Properly cleaning an old video tape is best accomplished by gently passing both sides over Pellon ® tissue or a simple lint free fabric. Pellon is the trade name for a cloth like material, made of synthetic fiber, that was originally designed and produced to be used as a shirt collar stiffener, though it makes an ideal tape cleaner. Pellon ® (a trade-name) is low abrasive and non-dusting.

    NOTE: If attempting to remove moulds yourself, beware that some moulds pose a serious and potentially FATAL health risk. While most, if not the vast majority of moulds are benign, some strains and embedded viruses are nothing short of DEADLY under the right conditions. Dried spores can easily be dislodged and become airborne, making inhalation possible. (Translation: This might NOT be a good thing for your longevity or general well being).... Thus always wear impermeable gloves and an approved Bio mask at the very minimum. Do not re-use the gloves and dispose of them properly. Replace mask filter elements according to the manufacturers recommendations. (Note: A workshop dust mask is NOT the same as a positive pressure Bio Mask). If there is ANY DOUBT WHATSOEVER in what you're dealing with, then contact a health professional before proceeding. Unless identified, treat all molds as a potentially serious health risk.

    Many professional commercial tape cleaners employ a sapphire or ruby blade to break up the surface debris and burnish (scrape) the surface smooth & clean. Perhaps yet another bad analogy, but somewhat akin to a snowplow to remove the heavy "debris". The ruby or sapphire blades are effective on new tapes (ie: smooth paved roads if you will), but can totally trash an older tape with a binder just ready to delaminate. Like trying to plow snow from soft muddy driveway, the blade digs in and tears up surface. Thus the razor sharp scraper blade is the final blow and can peel the now aged softened binder right off the substrate. Never attempt to burnish a tape with any signs of mould if the binder is weak. The ruby/sapphire blade will scrape away the mould and sadly the binder as well. Then to add to the misery, mould spores can be thrown into the air where they can be inhaled. If not yet evident; removing mold requires specialized equipment and techniques. Before sending a vintage tape in for professional mold removal, make certain they have experience in handling such tapes.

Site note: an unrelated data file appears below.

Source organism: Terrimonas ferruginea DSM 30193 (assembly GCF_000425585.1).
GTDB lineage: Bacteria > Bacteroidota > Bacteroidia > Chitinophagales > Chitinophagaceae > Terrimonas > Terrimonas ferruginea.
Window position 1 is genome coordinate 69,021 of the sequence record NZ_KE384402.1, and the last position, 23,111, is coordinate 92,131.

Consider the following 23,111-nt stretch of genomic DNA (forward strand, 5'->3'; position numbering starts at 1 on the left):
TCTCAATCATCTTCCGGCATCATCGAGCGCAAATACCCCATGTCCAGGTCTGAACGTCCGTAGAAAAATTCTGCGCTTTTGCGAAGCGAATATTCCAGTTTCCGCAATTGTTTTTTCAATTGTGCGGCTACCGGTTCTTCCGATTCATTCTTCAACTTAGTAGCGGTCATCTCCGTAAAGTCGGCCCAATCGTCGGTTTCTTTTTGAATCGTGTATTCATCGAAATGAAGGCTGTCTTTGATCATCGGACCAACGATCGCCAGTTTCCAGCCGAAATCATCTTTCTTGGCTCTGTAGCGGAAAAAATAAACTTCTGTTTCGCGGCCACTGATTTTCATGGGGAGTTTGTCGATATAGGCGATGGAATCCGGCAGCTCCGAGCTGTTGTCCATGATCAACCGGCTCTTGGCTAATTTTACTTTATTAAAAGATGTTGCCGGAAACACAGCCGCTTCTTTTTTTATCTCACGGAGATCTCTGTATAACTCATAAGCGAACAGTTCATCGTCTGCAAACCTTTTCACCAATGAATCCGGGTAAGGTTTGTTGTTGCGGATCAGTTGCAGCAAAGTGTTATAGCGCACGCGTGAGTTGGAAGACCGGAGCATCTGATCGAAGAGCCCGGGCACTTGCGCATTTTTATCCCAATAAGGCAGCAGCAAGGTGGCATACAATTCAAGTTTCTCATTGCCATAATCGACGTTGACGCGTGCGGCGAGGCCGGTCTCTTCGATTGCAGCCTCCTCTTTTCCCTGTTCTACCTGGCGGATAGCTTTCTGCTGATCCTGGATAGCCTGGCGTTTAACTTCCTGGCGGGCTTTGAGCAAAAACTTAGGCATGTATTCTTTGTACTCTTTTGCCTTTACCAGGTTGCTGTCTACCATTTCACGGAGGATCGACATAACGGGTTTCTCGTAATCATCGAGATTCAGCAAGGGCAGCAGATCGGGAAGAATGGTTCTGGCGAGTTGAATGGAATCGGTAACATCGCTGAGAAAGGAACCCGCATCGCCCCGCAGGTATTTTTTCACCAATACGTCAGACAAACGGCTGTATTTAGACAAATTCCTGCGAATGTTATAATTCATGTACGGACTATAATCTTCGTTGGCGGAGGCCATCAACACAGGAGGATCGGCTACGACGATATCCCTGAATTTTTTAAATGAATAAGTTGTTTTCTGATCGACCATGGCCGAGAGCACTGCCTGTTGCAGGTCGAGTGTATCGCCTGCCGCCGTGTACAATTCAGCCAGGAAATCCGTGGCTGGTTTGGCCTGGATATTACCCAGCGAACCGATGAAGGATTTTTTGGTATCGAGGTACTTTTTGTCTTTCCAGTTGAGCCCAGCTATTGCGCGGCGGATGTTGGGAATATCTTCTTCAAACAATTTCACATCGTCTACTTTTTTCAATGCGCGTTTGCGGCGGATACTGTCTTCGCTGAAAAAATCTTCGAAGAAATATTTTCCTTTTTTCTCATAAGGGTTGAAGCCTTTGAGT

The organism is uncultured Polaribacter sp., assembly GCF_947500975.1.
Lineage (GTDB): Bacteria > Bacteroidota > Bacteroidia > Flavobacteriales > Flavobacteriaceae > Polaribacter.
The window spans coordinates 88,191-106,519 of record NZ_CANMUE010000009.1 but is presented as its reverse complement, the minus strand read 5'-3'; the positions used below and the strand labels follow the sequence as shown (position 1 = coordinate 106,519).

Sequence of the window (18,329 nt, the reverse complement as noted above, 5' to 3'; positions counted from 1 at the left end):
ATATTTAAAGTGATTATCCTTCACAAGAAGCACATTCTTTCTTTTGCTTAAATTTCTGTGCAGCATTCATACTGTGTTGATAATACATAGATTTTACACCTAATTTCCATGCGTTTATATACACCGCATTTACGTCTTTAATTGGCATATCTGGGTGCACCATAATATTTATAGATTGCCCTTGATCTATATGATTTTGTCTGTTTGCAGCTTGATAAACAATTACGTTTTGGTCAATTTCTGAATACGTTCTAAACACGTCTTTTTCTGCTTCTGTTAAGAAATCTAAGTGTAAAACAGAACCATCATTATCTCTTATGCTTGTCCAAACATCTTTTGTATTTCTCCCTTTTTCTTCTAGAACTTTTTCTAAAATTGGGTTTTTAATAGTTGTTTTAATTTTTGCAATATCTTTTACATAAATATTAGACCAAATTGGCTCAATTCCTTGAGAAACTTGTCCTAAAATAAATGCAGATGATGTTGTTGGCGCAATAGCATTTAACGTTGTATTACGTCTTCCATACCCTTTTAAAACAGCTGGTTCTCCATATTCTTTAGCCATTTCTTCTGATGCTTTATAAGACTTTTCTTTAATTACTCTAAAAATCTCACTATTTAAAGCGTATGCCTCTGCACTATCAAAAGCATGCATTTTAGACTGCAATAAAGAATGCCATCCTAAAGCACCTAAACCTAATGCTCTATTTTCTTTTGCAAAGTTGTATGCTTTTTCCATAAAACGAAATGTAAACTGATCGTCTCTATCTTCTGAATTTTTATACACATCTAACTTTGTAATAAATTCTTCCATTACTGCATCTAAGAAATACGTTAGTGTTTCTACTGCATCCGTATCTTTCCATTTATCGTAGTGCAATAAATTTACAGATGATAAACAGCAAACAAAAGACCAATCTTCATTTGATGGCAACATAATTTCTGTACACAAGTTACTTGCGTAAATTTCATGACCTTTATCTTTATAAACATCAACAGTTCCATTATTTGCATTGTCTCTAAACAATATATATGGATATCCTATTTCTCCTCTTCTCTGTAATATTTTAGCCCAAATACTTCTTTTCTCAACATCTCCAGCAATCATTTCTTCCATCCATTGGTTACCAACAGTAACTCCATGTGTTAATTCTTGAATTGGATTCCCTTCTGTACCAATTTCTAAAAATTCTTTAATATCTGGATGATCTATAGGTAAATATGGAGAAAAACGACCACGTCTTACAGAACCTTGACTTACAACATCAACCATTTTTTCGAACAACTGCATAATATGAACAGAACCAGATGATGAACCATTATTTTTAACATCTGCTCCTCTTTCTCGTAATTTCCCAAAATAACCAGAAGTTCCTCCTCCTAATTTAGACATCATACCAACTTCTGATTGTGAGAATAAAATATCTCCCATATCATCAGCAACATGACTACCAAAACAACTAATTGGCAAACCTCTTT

In the case of just general cleaning where mold is not evident, most tapes we receive require but a single cleaning pass. Every so often, one will show up exhibiting severe mould growth, dust/grime, hexadecanoic acid deposits or any combination thereof. These are easy to spot, as they look like they might have just been fished out of a dumpster... (sadly, this isn't an exaggeration). Naturally, these tapes will require more than one cleaning pass, often using different specialized cleaning techniques, which is an additional charge.

    Information from the following site on tape restoration: